How To Hunt And Eat Sea Urchins


Why Hunt And Eat Sea Urchins?

1. They're delicious!
Sea urchin roe or "uni" has a strong, briny, ocean taste like caviar, and a rich, creamy, delicate consistency like foie gras.

2. And nutritious!
Full of vitamin A, D, zinc, and long-chain fatty acids. This is why roe is prized as a superfood in many cultures, especially for pregnant women.

3. Preemptive strike.
Hunt and eat them before they sting you with their spines while you frolic about at the beach. The best defense is a good offense!

Sea urchins are the bane of surfers and other beachgoers everywhere!
Making sand art was fun but I wanted to frolic in the water too!
Time for a preemptive strike against the sea urchins...

How To Hunt Sea Urchins

1. Go to a beach where sea urchins dwell.
You will know because the locals (or your beach trip companions who've had previous painful encounters) will warn you to avoid stepping on them. These are usually beaches with lots of rocks and pebbles, where sea urchins like to hide.

We went to Calico-An, Samar, for the Surfing Competition October 2012.
Check out Surf To Live To Surf and JM Quiblat's Facebook page for more gnarly photos from that surf trip!

2. Make sure the local sea urchins are edible species.
If the sea urchins look unfamiliar to you, verify with the locals first.

We found small sea urchins in various hues-- dark brown, reddish brown, yellow green, and pale pink.

3. Prepare your weapon and basket.

Your weapon should be a sturdy pointy object with which to poke the sea urchins, and your basket should be a convenient receptacle in which to place captured sea urchins. Be creative, and remember that the sea often provides! The waves brought us a nicely sharpened bamboo stick, and a Stoked cap that probably belonged to one of the surfers (we cleaned and returned it after using it). If you are especially crafty, you may be able to weave a basket from drifting seaweed.

You'll need something to pry the sea urchin out of its hiding nook.

3. Wait for low tide.

Hopefully this is during early morning, when waters are calm and the sun is bright enough to illuminate your hunting expedition. Ideal hunting grounds for beginners are calm, clear, shallow waters, up to knee-deep.

Enjoy the sunrise while waiting for low tide.

4. Charge!

Wear protective footwear (slippers will do) and remain vigilant. Sea urchins typically hide in nooks and crannies between rocks and inside holes. Be careful not to step in these areas. Use your weapon to pry the creatures loose, and nudge them carefully into your basket. Expect stubborn resistance from the quarry. Be persistent and strategic in utilizing your weapon. Soon, you should be able to fill your basket.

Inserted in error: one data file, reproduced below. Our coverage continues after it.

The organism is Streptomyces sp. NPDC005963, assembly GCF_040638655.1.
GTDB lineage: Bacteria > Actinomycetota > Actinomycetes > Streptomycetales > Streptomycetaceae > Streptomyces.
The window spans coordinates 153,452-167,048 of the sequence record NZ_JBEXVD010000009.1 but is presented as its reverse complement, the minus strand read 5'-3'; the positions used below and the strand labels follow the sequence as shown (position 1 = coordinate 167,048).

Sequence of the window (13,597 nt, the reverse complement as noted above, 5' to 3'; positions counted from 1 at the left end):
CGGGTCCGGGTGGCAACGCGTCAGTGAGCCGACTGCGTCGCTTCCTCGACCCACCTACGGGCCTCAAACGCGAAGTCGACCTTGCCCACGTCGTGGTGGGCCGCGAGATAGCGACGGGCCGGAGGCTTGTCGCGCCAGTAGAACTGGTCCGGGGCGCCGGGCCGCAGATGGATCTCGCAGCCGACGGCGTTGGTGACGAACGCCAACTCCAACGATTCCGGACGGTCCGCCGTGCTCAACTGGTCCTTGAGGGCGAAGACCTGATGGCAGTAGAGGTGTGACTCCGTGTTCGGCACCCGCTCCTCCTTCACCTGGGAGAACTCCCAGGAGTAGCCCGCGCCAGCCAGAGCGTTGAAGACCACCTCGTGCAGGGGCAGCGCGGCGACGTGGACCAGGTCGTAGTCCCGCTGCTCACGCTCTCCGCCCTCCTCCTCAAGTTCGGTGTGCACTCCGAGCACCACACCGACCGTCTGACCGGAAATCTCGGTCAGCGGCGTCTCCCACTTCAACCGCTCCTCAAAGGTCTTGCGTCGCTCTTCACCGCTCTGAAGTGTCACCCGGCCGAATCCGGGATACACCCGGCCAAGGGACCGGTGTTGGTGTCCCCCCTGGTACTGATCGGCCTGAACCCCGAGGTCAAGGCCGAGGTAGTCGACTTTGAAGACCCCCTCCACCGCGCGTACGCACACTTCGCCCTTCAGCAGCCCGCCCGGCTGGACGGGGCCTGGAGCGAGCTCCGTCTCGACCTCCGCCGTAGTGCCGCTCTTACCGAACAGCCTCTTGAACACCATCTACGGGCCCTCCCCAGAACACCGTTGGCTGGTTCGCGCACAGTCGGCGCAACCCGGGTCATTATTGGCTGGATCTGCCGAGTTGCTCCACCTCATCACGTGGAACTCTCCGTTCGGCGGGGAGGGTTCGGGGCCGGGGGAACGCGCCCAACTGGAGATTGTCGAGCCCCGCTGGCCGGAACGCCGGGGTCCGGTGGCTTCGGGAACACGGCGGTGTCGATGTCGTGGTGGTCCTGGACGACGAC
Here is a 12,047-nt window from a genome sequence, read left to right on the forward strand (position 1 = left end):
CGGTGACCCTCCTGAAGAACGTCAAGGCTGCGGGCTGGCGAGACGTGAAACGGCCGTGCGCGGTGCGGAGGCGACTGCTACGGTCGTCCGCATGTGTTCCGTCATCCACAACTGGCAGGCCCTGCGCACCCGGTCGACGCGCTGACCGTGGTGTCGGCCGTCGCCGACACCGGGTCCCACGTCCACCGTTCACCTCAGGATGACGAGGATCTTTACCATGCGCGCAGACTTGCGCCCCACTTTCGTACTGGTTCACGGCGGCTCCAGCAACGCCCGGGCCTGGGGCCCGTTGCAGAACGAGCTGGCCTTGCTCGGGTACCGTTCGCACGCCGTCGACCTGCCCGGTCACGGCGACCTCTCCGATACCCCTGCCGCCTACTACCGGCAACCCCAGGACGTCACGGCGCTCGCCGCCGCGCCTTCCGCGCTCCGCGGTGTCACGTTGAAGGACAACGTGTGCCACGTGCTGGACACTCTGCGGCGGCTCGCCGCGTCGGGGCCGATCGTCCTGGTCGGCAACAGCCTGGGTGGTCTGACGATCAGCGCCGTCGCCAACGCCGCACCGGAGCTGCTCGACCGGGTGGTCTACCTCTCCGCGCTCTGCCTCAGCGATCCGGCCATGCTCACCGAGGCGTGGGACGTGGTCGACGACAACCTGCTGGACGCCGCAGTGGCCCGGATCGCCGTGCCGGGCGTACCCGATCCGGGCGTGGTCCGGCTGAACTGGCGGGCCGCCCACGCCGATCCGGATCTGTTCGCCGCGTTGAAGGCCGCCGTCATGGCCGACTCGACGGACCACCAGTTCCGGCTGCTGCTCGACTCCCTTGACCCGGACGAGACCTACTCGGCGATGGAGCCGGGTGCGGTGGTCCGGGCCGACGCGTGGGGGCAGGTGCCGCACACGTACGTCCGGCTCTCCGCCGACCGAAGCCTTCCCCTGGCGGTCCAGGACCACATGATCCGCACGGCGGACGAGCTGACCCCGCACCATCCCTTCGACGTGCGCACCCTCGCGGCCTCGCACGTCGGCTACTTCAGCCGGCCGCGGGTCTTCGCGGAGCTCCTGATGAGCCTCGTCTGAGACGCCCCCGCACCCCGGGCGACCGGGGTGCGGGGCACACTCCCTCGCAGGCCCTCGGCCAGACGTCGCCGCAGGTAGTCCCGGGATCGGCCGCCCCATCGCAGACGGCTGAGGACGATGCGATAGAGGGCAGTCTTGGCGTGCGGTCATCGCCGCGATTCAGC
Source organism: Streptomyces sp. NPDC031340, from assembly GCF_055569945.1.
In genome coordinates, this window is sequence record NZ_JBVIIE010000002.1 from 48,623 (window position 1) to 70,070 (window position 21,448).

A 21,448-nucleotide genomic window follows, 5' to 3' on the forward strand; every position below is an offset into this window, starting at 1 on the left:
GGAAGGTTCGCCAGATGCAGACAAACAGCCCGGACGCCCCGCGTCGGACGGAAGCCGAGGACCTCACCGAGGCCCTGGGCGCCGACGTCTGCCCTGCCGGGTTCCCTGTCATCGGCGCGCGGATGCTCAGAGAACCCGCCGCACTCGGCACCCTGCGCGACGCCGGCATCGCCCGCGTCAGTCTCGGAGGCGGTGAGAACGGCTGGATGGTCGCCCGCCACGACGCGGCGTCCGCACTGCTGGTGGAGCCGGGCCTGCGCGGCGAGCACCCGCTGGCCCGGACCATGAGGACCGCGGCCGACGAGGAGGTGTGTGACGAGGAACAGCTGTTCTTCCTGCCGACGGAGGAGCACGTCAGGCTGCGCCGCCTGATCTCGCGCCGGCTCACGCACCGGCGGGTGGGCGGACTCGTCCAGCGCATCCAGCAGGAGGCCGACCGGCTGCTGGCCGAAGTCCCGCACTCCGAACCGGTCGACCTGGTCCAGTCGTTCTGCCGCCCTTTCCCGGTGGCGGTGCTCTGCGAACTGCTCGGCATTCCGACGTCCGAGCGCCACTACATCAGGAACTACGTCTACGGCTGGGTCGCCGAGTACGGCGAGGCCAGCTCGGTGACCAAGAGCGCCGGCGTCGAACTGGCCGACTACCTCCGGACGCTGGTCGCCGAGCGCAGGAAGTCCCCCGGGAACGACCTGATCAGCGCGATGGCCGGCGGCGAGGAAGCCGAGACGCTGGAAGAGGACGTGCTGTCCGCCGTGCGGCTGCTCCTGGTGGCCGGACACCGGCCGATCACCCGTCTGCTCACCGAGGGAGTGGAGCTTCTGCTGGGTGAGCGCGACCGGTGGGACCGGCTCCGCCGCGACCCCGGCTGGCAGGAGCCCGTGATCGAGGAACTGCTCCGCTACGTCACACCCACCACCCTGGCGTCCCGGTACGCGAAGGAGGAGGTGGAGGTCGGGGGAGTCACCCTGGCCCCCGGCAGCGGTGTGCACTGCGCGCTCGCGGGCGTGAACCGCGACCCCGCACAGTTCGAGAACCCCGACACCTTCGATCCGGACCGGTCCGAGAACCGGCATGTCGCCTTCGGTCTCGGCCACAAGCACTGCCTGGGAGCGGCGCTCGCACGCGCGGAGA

5. Carry your captives back to the shore.
Triumphantly raise your weapon above your head and be praised by your fellows for your successful hunt.

How To Eat Sea Urchins

1. Smash away the spines.
Again, be creative and remember that the sea provides. We used some beach stones for this purpose. A large flat stone served as a smashing surface, another stone served as the bludgeoning device, and yet another stone or stick served to hold the sea urchin in place. Rinse in clean fresh or saltwater.

The Altar Of Sacrifice!
This is a tedious and time-consuming activity, so it's more fun to do in a group.
Even after its spines have been smashed away, the sea urchin's mouth--
a circular orifice crowned with sharp little teeth-- is still strong enough to grip!

2. Slice open the sea urchin.
The edible part is the roe and it's usually orange or yellow. Remove the "poison" glands-- these aren't really poisonous, just bitter. Rinse in clean fresh or saltwater. If you are rinsing in freshwater, just one quick rinse is enough-- you just want to clean it quickly, and you don't want to wash away too much of that nice briny ocean flavor.

3. Eat with gusto!
No need to cook, and if you're already familiar with Japanese cuisine, no need to worry about pathogens in raw seafood. It's great as is. You can also try it with various condiments such as toyo (soy sauce), calamansi (Philippine lemon), wasabi, or vinegar. You can also sprinkle it on steamed rice. Savor the utter freshness of your meal, and the fact that you hunted it yourself-- a rather rare treat in modern civilization.

Modern-day hunter-gatherer.

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